by Sara Thayer
While we clamor for new and improved business on Rhode Island Avenue NE, other neighborhoods with similar hopes said good-bye to a 2-year old diner on Bladensburg Road in Trinidad. The Capital City Diner, affectionately known as the Cap City Diner closed its doors last weekend. The Cap City Diner, housed by an antique diner car transported from New York, offered inexpensive diner fare prepared behind the eat-in bar and booths. Service was surprisingly fast and there was a genuine sense of appreciation for your business. The waffles were delicious. The fried chicken was spectacular. And unlike the national competitor (I’ll say it, Denny’s!) you could get a bloody Mary with your eggs. Yet, while Denny’s thrives across the country, Matt & the Capital City Diner crew packed up their “mom and pop” business, driven out, according to their good-bye letter, from:
…rising costs, a declining economy, and a national chain “diner” restaurant opening almost a stone’s throw away.
Many stories have already covered the closing of the diner, but there is still the lingering elephant in the room that has not been addressed: How can places like Rhode Island Avenue NE expect to attract businesses when unique, beloved establishments such as the Cap City Diner go under the second a large, dime-a-dozen national chain moves in across the street? How can we expect entrepreneurs to take a chance on RIA Ave NE when patrons become busy, the economy remains bad, and supporting your local business suddenly becomes a burden? The psychology literature calls this the “bystander effect,” where we see something unpleasant happening, but feel less responsibility to act than if weren’t others there to share the responsibility (and blame). How responsible would we feel if Flip It closed its doors? Or Lace? Looking forward, we need to think about how we as individuals are responsible for the success of businesses that are already on the avenue rather than complaining that we don’t have enough. The success of one is a success for all.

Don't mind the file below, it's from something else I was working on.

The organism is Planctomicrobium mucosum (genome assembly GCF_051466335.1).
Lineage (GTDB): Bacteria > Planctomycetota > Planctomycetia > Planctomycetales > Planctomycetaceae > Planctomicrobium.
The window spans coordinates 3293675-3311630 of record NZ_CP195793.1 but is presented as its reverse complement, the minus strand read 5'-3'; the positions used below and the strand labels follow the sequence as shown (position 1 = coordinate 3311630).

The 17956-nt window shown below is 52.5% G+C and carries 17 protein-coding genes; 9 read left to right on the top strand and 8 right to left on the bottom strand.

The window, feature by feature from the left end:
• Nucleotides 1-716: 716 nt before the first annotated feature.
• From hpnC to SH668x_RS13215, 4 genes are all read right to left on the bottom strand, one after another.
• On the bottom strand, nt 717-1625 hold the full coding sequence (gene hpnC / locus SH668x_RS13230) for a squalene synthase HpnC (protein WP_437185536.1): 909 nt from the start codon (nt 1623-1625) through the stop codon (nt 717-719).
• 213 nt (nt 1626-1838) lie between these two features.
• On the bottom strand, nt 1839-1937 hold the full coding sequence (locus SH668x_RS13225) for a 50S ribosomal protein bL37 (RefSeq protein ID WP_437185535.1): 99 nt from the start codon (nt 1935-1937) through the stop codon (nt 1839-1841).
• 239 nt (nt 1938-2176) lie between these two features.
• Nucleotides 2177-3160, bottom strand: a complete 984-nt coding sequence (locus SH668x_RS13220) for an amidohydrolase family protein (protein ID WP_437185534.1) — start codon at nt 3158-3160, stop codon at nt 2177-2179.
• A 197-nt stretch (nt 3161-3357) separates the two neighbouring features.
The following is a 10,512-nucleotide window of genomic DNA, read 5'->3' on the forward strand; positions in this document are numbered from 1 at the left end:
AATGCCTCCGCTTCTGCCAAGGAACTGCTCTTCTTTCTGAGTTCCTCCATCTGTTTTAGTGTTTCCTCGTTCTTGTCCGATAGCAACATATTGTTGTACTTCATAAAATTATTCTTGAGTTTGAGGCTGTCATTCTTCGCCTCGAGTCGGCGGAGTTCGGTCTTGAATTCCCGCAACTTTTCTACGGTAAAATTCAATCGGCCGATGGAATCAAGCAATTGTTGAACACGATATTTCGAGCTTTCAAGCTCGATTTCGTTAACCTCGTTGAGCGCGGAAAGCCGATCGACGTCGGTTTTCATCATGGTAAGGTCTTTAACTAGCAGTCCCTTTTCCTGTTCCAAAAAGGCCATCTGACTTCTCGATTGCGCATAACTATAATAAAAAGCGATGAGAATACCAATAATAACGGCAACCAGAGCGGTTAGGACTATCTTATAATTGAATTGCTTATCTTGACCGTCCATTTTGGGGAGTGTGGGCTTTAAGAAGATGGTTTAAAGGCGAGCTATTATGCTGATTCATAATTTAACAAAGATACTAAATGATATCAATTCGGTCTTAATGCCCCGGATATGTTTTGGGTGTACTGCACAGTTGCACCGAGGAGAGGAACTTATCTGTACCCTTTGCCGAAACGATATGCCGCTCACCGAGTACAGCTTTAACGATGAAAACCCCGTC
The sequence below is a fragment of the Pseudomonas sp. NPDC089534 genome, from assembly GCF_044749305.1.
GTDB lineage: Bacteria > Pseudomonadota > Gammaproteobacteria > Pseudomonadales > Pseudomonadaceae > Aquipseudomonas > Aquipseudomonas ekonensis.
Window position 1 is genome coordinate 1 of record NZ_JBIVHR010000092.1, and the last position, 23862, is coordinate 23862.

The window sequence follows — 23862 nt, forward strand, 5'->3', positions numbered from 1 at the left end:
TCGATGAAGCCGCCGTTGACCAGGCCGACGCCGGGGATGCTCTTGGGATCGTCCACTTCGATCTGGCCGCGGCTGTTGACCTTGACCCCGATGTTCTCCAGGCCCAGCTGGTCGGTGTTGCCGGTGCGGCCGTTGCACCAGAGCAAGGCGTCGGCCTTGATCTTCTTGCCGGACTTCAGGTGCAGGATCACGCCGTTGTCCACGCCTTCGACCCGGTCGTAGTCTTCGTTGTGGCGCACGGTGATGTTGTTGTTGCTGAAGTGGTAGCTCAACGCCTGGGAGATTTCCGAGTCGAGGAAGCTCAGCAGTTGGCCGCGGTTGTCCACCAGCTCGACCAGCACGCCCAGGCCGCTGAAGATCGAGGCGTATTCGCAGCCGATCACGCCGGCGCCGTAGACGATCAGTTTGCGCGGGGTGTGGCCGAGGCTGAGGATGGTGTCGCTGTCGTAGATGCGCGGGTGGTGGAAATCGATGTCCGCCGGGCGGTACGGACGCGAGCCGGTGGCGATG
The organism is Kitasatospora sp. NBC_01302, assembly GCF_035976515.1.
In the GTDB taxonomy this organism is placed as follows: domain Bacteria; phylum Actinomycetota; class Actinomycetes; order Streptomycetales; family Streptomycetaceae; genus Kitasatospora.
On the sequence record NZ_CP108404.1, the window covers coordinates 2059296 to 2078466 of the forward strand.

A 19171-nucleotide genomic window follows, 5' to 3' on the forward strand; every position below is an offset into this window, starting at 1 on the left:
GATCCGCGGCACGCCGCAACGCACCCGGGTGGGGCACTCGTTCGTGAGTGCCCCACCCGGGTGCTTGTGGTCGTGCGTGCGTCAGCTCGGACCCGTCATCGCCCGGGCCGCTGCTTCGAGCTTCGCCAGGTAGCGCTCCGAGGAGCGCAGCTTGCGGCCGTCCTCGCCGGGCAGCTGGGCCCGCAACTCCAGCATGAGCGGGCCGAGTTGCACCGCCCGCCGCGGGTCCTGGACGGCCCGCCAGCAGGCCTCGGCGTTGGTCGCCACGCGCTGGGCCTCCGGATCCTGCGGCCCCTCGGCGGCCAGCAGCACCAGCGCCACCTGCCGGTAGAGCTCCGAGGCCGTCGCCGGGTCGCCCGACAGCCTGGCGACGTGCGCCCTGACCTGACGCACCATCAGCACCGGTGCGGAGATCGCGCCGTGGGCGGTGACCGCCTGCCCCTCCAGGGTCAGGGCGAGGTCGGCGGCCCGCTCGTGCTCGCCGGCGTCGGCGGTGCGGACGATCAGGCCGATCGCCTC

My challenge to you, the reader, is to think of at least one business on the Avenue or even 12th str. that you have been “meaning” to visit, regardless of whether you have visited there before. Go to that business this week, and report back here on the RIA Insider blog about your experience (please be courteous). Better yet, after you have done that, hop on over to Yelp (or your preferred rating mechanism) and give that business a shout out.
My business? Carl’s Subs. Lunch is calling.
Author Edit as of 2/07/12 9:58 PM
I have to say, I am surprised by the immediate responses. Although the article began with an example and admittedly *personal* praise of a local business that has gone under, the purpose of the article was to highlight how we as consumers have a responsibility to help perpetuate businesses in our own area. Personal conjectures about why a specific business had to close is merely speculation, as far as I’m concerned. Further, readers have taken this as an opportunity to vent things they did not care for about the Diner, which is not really the purpose of the article. I urge you to see beyond your personal feelings about the diner that was ‘case-in-point’ and think about how you can and do help (or hurt) business that is on or near the Avenue NE, and think about exploring your neighborhood beyond your comfort zone to give other businesses a chance.